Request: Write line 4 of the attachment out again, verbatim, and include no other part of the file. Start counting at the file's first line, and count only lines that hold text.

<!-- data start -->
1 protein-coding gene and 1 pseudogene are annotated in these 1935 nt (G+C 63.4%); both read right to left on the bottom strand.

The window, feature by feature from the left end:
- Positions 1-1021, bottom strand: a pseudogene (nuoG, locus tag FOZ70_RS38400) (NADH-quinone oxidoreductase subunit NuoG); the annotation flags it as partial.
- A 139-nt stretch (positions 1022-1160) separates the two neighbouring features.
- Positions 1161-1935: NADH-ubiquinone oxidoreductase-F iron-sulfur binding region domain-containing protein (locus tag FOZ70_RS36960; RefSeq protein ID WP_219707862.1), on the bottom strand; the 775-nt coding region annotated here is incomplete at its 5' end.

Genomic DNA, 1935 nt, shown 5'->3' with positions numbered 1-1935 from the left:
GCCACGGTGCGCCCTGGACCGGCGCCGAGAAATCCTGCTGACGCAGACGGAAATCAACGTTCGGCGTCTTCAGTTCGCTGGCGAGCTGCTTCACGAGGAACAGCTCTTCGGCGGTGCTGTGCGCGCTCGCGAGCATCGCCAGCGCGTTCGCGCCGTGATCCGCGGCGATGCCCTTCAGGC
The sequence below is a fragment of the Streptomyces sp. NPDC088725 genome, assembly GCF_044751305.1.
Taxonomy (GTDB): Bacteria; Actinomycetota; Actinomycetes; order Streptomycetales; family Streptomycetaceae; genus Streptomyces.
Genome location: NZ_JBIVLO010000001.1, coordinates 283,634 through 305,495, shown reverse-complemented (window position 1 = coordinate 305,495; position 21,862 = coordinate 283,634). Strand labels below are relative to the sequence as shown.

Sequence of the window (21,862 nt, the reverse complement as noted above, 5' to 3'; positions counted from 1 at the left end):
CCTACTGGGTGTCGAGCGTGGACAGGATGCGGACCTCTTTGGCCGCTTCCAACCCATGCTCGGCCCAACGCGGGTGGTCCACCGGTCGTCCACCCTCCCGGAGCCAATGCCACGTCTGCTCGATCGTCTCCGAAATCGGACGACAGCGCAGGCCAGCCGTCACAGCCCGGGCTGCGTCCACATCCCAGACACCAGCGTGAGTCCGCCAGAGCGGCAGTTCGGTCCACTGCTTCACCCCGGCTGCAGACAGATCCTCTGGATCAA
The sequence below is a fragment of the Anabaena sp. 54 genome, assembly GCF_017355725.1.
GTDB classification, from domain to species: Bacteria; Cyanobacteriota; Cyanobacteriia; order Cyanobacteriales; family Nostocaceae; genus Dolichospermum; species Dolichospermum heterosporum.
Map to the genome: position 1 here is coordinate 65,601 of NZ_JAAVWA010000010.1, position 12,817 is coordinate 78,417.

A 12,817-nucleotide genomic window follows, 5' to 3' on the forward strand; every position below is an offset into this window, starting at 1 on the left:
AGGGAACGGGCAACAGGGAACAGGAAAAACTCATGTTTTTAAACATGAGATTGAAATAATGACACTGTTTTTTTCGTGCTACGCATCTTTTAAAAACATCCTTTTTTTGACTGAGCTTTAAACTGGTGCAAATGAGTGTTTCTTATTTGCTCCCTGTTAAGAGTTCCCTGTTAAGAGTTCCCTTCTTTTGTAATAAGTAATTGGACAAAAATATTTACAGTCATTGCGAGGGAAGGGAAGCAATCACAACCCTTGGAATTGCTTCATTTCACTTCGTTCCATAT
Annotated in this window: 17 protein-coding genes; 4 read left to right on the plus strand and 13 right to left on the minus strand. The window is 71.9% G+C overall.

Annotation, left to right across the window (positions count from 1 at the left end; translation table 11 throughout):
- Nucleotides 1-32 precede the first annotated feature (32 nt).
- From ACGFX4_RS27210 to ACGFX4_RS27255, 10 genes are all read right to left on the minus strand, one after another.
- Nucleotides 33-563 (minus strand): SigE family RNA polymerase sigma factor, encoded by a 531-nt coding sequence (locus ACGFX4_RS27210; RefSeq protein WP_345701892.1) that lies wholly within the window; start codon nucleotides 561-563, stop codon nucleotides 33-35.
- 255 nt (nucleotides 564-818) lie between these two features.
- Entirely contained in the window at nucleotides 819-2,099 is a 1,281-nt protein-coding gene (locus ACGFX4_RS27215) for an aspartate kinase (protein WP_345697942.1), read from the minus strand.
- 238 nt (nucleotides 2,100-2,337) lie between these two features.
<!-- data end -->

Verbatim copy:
- A 139-nt stretch (positions 1022-1160) separates the two neighbouring features.